WATCH THEM NOW OR YOU MAY WISH YOU HAD WHILE SITTING IN PRISON
New Mexico Pays $1.6 Million Settlement
Innocent man subjected to repeated humiliating forced medical procedures.
Time to Come Home: 20 Years Is Enough
Brave New Films partnered with The Sentencing Project‘s Campaign to End Life Imprisonment to create a compelling short video highlighting people impacted by life imprisonment. We would like to thank The Sentencing Project for this content.
Second Look at Life Without Parole Sentences
5 Minute film by Romain Blanquart for The Sentencing Project. This powerful video explains why people serving life without parole sentences deserve a second look. We would like to thank The Sentencing Project for this content.
Man jailed for cashing Chase check at Chase Bank
Man loses his job and car because bank assumes their own check was fraudulent.
Mass Incarceration, Visualized
The Atlantic features this animated interview with the sociologist Bruce Western. He explains the current inevitability of prison for certain demographics of young black men and how it’s become a normal life event. We would like to thank The Atlantic for this content.
How mandatory minimums helped drive mass incarceration
Vox explores how mandatory minimums were supposed to help crack down on drug crime in the 80s. But they’ve had huge unintended consequences. We would like to thank Vox for this content.
Why America Throws the Poor in Prison
The Gravel Institute explores how America built mass incarceration: the wholesale imprisonment of entire populations. We would like to thank The Gravel Institute for this content.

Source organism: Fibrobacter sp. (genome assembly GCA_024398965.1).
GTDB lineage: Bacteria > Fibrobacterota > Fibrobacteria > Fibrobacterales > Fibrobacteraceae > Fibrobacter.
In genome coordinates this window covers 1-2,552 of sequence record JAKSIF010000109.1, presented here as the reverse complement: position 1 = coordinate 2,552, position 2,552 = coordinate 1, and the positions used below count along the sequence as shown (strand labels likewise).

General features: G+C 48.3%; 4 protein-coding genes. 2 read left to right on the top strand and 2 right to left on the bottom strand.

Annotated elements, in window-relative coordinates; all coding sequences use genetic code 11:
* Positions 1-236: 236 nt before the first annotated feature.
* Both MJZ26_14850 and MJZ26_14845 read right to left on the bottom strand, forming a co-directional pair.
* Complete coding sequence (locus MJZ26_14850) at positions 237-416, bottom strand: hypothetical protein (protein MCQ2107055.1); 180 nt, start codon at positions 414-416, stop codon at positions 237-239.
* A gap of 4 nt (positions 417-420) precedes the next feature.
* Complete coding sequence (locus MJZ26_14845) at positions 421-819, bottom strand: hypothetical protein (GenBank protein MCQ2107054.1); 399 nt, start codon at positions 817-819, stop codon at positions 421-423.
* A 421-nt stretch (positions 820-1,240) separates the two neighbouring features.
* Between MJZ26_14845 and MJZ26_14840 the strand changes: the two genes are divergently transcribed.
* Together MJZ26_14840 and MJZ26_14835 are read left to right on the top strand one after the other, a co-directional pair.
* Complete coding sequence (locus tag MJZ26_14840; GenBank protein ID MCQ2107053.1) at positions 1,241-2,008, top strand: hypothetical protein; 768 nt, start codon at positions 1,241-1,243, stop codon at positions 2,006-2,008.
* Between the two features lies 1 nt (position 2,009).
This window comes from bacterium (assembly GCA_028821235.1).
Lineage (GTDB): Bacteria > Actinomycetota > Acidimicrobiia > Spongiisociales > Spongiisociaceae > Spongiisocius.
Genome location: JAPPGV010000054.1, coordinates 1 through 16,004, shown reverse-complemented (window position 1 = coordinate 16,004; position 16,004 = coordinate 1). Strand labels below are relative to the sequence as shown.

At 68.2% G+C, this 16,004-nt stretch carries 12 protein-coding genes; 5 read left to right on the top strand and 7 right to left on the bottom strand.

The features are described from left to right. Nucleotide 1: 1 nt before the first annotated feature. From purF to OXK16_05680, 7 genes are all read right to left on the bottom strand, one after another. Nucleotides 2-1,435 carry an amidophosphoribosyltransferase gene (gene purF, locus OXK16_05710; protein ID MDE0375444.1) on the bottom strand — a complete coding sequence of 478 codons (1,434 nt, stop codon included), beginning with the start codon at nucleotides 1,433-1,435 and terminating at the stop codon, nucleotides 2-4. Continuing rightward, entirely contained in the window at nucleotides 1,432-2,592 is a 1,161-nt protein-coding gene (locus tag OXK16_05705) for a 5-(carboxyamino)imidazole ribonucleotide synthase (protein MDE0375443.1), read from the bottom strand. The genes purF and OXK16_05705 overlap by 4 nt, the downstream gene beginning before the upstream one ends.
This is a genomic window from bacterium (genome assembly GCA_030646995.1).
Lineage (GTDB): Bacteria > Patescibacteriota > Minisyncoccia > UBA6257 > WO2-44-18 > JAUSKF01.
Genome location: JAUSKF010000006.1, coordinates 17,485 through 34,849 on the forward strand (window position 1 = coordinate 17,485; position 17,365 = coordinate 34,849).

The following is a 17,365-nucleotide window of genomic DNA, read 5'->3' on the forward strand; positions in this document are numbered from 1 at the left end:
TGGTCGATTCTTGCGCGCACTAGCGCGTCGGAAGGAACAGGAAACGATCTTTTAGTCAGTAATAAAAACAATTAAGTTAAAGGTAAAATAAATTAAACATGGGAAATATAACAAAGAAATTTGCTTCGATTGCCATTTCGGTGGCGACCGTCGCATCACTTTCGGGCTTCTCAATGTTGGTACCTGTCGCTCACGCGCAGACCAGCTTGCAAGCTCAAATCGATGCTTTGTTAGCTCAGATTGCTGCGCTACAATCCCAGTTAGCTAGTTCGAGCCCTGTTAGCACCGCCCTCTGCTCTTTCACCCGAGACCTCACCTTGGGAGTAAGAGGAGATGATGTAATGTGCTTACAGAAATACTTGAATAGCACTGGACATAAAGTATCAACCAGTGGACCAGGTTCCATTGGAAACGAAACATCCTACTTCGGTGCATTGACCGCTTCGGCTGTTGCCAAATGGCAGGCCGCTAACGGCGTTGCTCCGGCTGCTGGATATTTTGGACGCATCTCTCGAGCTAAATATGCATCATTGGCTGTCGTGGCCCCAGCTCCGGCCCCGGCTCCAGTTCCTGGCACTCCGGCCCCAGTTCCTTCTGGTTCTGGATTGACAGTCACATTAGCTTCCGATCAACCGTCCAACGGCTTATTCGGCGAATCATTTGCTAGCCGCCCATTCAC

Mass Incarceration: Why Does The U.S. Jail So Many People?
AJ+ explores why 1 in every 35 American adults are currently wrapped up in the U.S. Justice system. We would like to thank AJ+ for this content.
Women's prison population increases 800 percent in 30 years
WGALTV looks into what’s behind the increase of women in prison and what’s being done about it. We would like to thank wgaltv for this content.
American prisons are hell. For women, they're even worse.
Amna Nawaz of PBS NewsHour talks to Andrea James, a lawyer and former federal inmate who founded the National Council for Incarcerated and Formerly Incarcerated Women and Girls, about her experience. We would like to thank PBS for this content.
Better to be rich and guilty than poor and innocent
Vera Institute of Justice describes how money bail and conviction fines and fees are unnecessary, unlawful, and undermine safety and equity. We would like to thank Vera Institute of Justice for this content.
Reimagining Justice: The Next 25 Years
On the 25th anniversary of the federal 1994 Crime Bill, the Vera Institute of Justice considers the visionary work, big ideas, and fundamental values that should guide the next 25 years of justice policy. We would like to thank Vera Institute of Justice for this content.
Why The US Prison System Is The Worst In The Developed World
Second Thought explores why the US incarcerates more people – both per capita and by sheer numbers – than any other nation on earth. Our prisons are inhumane hellholes, and private prisons are making a killing. Let’s talk about our horrendous prison system and look at some much better justice systems in other countries. We would like to thank Second Thought for the content.
Sabrina Butler-Smith's Fight for Freedom
After being persuaded to sign a prewritten confession, Sabrina was charged with her infant’s death and sentenced to die by lethal injection. After five years, she became the first woman in the U.S. to be exonerated from death row when it was proven that her son had actually died as a result of deadly illness. We would like to thank NowThis News for the content.
The 13th Amendment: Slavery is still legal under one condition
USA TODAY examines why prisoners are allowed to make below the minimum wage because of loophole in the 13th Amendment, in what amounts to modern day slavery.
Wrongfully convicted woman exonerated 35 years after being accused of niece's death
Forensics play a role in nearly a quarter of all wrongful convictions in the United States. Released after 35 years behind bars for a crime she didn’t commit, Joyce Watkins shares her story with Erin Moriarty of CBS Mornings.